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Why Facebook Passed on Buying the Predecessor to TikTok

Sarah Frier and Zheping Huang

(Bloomberg) -- Facebook Inc. held talks over several months in 2016 to determine whether to buy Musical.ly, a rival app that would eventually evolve into global teen video sensation TikTok.

Facebook ultimately walked away out of concern about the app’s young user base and Chinese ownership, according to a person familiar with the matter. But its interest back then may be pertinent to current government inquiries into Facebook’s history of pursuing and buying out competitors. Discussions started three years ago when Kevin Systrom, then chief executive officer of photo-sharing platform Instagram, visited Shanghai on an unrelated trip and met with Musical.ly’s founders, the person said. ByteDance Inc. -- now the world’s largest startup -- ended up acquiring the service for $800 million.

The unrealized deal marked a missed opportunity to jump aboard a short-video phenomenon that’s gone viral across the U.S. and China, the world’s largest mobile market. Facebook CEO Mark Zuckerberg, who aspired to break into the world’s No. 2 economy, was hesitant when Systrom first proposed an acquisition given the app’s slowing growth at the time and popularity mostly among teens, the person said.

Zuckerberg later warmed to the idea after getting introduced to the founders and seeing the app catch on on his home turf. He held talks with Musical.ly executives at Facebook’s Menlo Park headquarters in the fall of that year, according to people familiar with the matter. The talks were serious but never reached a discussion of numbers, one of the people said. That’s because Facebook realized there would be complications owning an app based in China. It also grew concerned about Musical.ly’s youthful audience, which could make it difficult to comply with U.S. laws on child internet privacy and safety, the person said.

Read more: TikTok Revamps Lobbying as Washington Targets Chinese Ownership

“We wanted our services in China because we believe in connecting the whole world. But we could never come to an agreement on what it would take,” a Facebook spokesperson said, declining to comment on the details of the conversations. Facebook “ultimately decided not to make an offer.” A ByteDance spokeswoman declined to comment on Facebook’s interest, which was previously reported by BuzzFeed News.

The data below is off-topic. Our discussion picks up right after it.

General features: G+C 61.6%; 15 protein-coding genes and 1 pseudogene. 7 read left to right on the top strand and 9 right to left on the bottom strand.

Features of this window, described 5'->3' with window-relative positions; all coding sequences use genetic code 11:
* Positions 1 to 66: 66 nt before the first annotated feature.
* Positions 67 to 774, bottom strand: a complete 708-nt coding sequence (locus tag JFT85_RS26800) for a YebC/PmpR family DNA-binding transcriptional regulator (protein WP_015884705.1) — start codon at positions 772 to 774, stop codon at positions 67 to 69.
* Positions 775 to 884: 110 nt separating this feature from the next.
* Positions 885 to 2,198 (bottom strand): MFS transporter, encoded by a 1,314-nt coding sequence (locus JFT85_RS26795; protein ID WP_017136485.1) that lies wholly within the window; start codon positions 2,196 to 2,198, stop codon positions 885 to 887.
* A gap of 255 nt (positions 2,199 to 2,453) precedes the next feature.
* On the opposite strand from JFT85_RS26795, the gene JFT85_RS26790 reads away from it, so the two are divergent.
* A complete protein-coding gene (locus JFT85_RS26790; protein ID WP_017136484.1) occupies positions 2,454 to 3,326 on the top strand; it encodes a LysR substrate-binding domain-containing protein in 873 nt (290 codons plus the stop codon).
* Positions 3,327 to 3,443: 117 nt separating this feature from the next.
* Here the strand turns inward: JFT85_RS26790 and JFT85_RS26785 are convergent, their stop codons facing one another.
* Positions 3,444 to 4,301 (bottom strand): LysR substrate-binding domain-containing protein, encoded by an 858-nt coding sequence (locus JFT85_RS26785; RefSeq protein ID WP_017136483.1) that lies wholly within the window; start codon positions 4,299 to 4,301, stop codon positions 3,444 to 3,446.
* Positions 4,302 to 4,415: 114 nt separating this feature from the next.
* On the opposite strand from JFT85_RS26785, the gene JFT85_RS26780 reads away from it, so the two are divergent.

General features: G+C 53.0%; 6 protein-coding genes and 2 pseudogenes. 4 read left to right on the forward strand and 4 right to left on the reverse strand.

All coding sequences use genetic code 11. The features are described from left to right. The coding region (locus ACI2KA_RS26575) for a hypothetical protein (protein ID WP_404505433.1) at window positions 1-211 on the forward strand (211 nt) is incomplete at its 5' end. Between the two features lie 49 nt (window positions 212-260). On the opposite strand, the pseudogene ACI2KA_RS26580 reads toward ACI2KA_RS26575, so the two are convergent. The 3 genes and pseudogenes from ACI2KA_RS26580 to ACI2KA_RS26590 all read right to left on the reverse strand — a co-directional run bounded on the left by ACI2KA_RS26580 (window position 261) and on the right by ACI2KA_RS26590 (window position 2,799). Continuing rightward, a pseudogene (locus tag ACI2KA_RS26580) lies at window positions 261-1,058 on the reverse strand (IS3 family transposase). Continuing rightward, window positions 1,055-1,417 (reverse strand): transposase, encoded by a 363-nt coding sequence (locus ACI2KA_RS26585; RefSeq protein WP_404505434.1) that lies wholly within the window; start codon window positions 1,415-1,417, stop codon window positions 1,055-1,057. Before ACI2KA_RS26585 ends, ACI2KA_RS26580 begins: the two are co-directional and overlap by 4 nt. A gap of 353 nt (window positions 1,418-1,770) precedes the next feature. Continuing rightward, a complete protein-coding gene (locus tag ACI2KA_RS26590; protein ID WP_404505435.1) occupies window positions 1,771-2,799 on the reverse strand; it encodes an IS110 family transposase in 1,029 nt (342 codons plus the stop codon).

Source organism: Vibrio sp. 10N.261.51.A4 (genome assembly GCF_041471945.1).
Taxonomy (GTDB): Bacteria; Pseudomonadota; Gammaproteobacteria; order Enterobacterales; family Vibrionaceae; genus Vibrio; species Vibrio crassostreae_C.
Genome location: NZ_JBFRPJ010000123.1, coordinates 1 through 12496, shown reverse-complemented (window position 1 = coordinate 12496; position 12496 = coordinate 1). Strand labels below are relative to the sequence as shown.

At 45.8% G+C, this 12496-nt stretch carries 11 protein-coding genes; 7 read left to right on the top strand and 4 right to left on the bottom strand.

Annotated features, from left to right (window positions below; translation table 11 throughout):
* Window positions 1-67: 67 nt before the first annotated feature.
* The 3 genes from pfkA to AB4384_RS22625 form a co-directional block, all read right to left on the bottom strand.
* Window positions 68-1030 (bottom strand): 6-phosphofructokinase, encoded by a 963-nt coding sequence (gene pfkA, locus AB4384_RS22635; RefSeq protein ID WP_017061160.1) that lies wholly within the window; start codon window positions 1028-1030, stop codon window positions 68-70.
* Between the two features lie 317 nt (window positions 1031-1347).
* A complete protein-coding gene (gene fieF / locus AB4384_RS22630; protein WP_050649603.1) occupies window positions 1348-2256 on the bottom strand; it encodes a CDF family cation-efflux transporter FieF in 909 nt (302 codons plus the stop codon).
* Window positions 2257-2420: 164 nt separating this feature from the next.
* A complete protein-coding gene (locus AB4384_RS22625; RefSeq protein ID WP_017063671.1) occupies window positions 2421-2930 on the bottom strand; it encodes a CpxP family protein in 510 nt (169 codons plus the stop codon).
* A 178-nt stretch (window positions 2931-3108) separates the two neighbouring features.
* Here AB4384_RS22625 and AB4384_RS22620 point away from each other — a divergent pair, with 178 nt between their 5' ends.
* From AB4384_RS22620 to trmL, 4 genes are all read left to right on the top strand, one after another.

Zuckerberg once prioritized getting Facebook into China, visiting president Xi Jinping and posting a picture going on a run in Beijing smog. More recently, he has rallied against China and TikTok in particular, accusing the platform of censorship that violates American values. One of his top arguments with regulators is that any breakup of Facebook may allow Chinese companies to thrive.

On Wednesday, he said it is easier to espouse these principles now that Facebook’s entry into China looks impossible. ”Since we were never able to come to an agreement on a way where we would be able to operate there, we’re now in a position where we’re much more free to stand up for the things that we believe in than I think most other companies that are operating there,” Zuckerberg said during a call with reporters about content policy.

TikTok ran afoul of regulators in 2019, but for different reasons than Facebook originally feared. The U.S. government has launched an investigation into whether ByteDance’s acquisition of Musical.ly two years ago to merge it with TikTok posed a national security risk, Bloomberg News has reported. Under pressure, it stepped up its efforts to enlist lobbyists in the U.S, including a policy chief for the region, according to people familiar with its plans.

Ironically, the app’s growth can be in part credited to Facebook. ByteDance has long splashed money to advertise the app on platforms like Facebook and Instagram, essentially buying users away from its biggest rivals. That spending, however, has plunged since the second quarter as TikTok’s user growth slowed, according to data from Sensor Tower.

Read more: Chinese-Owned Teen Sensation TikTok’s Appeal Waning (2)

(Updates with Zuckerberg comment on China in seventh paragraph.)

To contact the reporters on this story: Sarah Frier in San Francisco at sfrier1@bloomberg.net;Zheping Huang in Hong Kong at zhuang245@bloomberg.net

To contact the editors responsible for this story: Peter Elstrom at pelstrom@bloomberg.net, ;Tom Giles at tgiles5@bloomberg.net, Alistair Barr, Jillian Ward

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